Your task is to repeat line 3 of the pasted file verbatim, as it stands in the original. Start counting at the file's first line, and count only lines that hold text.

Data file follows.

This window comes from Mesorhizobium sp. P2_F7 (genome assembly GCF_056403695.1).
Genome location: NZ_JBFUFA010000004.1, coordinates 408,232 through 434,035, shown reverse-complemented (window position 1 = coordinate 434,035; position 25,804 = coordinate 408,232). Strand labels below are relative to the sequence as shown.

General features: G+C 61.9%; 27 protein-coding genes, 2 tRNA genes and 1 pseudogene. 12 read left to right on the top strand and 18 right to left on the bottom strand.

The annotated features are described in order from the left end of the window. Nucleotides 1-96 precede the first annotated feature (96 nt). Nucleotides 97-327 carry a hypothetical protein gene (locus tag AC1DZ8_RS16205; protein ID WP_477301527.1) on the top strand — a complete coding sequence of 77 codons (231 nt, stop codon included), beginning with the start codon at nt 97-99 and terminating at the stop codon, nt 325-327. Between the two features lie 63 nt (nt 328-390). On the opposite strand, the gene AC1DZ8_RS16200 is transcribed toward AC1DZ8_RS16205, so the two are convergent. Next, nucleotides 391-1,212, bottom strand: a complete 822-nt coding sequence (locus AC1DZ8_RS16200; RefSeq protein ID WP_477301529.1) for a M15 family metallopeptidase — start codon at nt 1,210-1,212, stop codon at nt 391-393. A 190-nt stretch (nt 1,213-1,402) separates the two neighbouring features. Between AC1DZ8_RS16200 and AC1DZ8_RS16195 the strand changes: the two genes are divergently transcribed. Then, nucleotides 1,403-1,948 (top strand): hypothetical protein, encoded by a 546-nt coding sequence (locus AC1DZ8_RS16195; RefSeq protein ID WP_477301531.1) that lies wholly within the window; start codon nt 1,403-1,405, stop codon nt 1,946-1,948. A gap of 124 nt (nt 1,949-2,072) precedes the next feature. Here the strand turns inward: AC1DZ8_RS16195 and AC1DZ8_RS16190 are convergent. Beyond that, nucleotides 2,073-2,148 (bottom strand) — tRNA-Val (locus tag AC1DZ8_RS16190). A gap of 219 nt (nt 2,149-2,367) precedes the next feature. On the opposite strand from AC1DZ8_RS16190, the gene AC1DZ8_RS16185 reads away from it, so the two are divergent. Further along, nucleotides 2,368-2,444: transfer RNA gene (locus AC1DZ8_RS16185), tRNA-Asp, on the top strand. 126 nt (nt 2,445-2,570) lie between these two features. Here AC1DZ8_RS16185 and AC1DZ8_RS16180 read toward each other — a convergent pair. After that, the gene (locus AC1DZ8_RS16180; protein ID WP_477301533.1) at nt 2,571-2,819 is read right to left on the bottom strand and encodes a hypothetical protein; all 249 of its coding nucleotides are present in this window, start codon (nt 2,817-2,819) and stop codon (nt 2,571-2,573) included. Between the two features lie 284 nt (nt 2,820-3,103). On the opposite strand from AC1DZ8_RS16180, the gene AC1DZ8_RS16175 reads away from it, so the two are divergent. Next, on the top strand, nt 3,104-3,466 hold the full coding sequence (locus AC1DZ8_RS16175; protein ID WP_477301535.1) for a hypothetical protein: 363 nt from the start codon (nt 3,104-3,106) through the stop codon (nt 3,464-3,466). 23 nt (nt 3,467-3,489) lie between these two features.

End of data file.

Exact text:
General features: G+C 61.9%; 27 protein-coding genes, 2 tRNA genes and 1 pseudogene. 12 read left to right on the top strand and 18 right to left on the bottom strand.